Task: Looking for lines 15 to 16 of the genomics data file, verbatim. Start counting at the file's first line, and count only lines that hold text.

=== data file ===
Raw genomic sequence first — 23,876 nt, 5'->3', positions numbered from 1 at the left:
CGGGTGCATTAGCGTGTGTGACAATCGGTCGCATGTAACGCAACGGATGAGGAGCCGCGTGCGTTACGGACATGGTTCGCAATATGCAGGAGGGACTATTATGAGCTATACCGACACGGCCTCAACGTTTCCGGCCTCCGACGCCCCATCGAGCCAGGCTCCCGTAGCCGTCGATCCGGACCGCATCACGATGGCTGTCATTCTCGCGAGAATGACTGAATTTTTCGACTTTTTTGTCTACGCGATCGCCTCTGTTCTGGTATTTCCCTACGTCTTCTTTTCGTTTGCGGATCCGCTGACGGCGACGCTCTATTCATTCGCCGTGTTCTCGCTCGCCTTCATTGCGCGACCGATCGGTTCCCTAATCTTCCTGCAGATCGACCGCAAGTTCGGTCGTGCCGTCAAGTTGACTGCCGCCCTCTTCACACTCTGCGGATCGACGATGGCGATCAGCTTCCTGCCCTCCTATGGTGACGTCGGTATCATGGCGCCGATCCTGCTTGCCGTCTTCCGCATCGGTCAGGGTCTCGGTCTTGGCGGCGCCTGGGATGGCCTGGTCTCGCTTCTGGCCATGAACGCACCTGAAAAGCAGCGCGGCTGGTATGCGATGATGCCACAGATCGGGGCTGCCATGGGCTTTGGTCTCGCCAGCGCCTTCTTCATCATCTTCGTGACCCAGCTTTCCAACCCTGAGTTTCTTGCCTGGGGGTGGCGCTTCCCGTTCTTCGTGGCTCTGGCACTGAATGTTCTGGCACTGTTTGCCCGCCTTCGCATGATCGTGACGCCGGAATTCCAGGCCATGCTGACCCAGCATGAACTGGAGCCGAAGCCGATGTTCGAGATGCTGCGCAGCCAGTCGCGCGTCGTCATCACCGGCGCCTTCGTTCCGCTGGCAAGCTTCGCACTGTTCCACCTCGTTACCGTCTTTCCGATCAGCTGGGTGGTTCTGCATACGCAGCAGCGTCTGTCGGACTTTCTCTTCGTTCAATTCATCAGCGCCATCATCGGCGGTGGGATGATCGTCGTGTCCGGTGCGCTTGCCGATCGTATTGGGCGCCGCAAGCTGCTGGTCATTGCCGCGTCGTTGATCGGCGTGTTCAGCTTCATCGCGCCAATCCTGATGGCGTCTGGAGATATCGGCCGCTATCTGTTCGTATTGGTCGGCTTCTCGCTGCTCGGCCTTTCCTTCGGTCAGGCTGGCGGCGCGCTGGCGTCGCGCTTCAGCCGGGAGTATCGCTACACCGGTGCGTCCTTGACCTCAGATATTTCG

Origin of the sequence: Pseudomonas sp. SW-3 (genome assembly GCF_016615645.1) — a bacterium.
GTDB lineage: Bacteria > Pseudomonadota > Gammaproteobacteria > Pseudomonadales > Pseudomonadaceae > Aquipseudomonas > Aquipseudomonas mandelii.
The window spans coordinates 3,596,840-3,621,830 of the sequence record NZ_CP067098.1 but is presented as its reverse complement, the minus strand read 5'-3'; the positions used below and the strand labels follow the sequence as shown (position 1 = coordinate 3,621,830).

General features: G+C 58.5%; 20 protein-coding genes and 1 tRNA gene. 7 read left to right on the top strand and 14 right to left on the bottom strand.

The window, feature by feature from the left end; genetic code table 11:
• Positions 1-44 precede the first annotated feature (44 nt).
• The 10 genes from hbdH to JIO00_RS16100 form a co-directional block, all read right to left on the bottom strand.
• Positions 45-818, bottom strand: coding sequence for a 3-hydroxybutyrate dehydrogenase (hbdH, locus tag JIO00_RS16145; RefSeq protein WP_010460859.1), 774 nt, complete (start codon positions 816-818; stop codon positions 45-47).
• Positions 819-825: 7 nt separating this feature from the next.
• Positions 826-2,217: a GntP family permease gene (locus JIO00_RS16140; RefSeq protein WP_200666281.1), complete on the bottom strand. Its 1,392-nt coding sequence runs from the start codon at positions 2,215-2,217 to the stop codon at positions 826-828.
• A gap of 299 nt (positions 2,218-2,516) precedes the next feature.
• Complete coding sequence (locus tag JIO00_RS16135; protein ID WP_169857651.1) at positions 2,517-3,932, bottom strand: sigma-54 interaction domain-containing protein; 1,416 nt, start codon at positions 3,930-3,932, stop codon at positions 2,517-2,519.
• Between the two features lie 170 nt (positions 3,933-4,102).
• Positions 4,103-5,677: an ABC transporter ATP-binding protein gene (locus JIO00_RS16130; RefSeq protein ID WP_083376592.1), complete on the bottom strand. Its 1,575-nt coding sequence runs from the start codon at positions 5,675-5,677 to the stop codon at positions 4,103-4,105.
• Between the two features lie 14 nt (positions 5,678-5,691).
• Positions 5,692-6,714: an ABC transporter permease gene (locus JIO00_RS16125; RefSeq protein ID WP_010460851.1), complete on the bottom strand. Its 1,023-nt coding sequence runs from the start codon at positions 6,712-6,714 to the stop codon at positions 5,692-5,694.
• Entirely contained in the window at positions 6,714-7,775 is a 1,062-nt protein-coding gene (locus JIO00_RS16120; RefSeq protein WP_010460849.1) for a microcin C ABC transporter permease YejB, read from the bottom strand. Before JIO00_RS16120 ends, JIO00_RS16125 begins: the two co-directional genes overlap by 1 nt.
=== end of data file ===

• Between the two features lie 170 nt (positions 3,933-4,102).
• Positions 4,103-5,677: an ABC transporter ATP-binding protein gene (locus JIO00_RS16130; RefSeq protein ID WP_083376592.1), complete on the bottom strand. Its 1,575-nt coding sequence runs from the start codon at positions 5,675-5,677 to the stop codon at positions 4,103-4,105.